Lassen Historical District Group- November 5th, 2023-

Report of the Lassen Historical District Group- November 5th, 2023-

The group met at the Woods corrals and the goal was to explore an area of an early road that ran  parallel to the Lassen Masonic Hall Branch of  the Lassen Trail.  This new road which ran east from the first Masonic Hall in California terminated at the Marysville to Shasti Road, Halley House / Masonic Hall intersection and ran .61 miles to the east and re-connects to the main branch, just north of the dam of the Lassen Reservoir we call Lake Cunningham. Today’s search area was a section 232 yards from the main gate to 464 yards. In attendance were Meg and Frank Zbierski, Richard Starch, Archaeologist Seth Owens, Mouse, Abbey and me.

This spring this new road section was highlighted by a broad swath of yellow flowers and had 19 cross avenues of the newly found Benton City subdivision.

The road in this section was searched and there was a moderate concentration of artifacts as it descended to the flat area where it crossed the northeast corner of 1844 Lassen Garden.

This once irrigated area is rather flat in topography and as such is subject to flooding in wet weather. Around 1900 Leyland Stanford constructed a canal around this corner of the garden skirting this flat region and as such his canal isolated this section of newly found road.  Of note, this section of trail has singular wagon ruts visible when this area is subject to heavy rains. I know of no other  emigrant trail section which manifests this singular rut features.

On arrival we parked a safe distance from the rut features to not disturb the frail formations.

The group focused on the original LIDAR marked track made this winter which was in line of the gate at the Woods / Rumiano gate adjacent to the Masonic Hall and a wood timber we moved to mark the crossing at the east end of our search area and flagging on the Stanford’s canal was added for reference on the west end.

Metal detectors quickly started their reports of metal being found. Time and time again collection of nails, both cut and wire were encountered with copious amounts of wagon and tack artifacts. About half a dozen conical and lead ball projectiles were also found. It became clear that this area was very hard on the wagons with harness and wagon artifacts showing major distress. Broken trace chain links and major wagon washers signaled the hard time the wagons had passing this flat. Horseshoes were another common find as the clay soil was clearly sucking the shoes off the animals. A very disfigured draft shoe was also noted.

Artifacts reflected that use of this route mirrored the later travelers heading to the Upper Feather River Mines at Rich Bar and Indian Valley. We also metal detected on either side (north and south) of the LIDAR road route and found these areas were completely devoid of artifacts. Two artifacts were found which were not readily identified. The first one which was found was a copper tube about 1/4 inch in diameter and 1 inch in length, which was enclosed at one end and the other was packed with some sort of material which seemed to have a small hole. A second one was later found which clearly had exploded. Subsequent research showed that these two artifacts were blasting caps for black powder dating to possibly 1872.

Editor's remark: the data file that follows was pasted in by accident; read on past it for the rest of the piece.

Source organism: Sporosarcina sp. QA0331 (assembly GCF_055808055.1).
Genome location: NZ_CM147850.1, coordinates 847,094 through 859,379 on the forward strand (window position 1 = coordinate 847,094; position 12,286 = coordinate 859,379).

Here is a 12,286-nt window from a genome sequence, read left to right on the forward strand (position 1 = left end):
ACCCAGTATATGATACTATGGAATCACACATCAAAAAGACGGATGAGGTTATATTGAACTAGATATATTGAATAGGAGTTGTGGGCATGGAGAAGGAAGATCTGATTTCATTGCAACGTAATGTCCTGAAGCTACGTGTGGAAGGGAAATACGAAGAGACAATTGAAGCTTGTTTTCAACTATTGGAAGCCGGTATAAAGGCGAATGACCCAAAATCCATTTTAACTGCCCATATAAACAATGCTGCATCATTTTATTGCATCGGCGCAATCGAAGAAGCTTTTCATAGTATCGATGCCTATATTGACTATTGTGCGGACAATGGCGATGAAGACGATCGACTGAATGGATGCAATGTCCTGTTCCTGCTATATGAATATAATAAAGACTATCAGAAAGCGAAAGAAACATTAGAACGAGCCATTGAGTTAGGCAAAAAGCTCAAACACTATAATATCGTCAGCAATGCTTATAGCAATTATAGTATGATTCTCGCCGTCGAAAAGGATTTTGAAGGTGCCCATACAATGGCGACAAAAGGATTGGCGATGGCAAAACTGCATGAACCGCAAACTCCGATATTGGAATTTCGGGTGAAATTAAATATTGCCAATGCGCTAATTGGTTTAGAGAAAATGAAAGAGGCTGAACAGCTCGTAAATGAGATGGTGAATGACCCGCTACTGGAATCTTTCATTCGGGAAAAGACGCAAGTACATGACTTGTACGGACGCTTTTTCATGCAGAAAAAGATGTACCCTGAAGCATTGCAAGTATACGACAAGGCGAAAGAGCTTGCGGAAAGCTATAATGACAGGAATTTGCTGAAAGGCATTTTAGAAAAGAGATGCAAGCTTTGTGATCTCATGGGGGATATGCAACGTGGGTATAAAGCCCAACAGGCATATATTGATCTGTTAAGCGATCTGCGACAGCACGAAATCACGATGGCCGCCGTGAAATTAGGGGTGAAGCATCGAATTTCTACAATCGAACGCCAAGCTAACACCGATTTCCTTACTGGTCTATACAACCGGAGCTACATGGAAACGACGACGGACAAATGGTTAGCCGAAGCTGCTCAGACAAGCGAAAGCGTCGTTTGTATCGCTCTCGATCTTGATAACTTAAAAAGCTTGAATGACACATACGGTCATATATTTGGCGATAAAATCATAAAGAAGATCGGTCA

This find expanded the use of this section of Lassen Trail for almost another decade. Also found by Richard was a wire splice of what appeared to be a section from the 1858 telegraph line. This line is noted crossing this area on the 1858 Von Schmidt Rancho Bosquejo Survey.

The artifact field agreed to the LIDAR track of the road and this high density showed that crossing this corner of the Lassen Garden was quite detrimental to both wagons, tack, and animals.

We crossed the Stanford Canal to the east and found a marked drop off in artifact density similar to the west end. Richard wandered off to the north and discovered at the Masonic Branch of the Lassen Trail Route a very large collection of cut nail fragments. Richard enlisted Frank and me to canvas the area on both sides of the main trail, now about 1/4 mile from the Marysville to Shasti Road intersection. We expanded our search and found the site to be at least 30 by 40 feet in size and encompasses both sides of the trail. The day was getting late and there was talk of giving it up for the day as the sun was heading to the horizon. At this time Frank found, on a borrowed metal detector, a Chinese silver coin. The coin was given to Seth for cleaning and examination.

It was noted that this portion of the Lassen Trail was in use well past the emigrant phase. It clearly suggested that this section carried supplies to the Feather River mines. The singular wagon ruts, which were prominent when partially flooded, were not visible when the soil was dry.  It is recommended that travel in this section of flat ground be curtailed to protect these frail wagon features.

Dave Freeman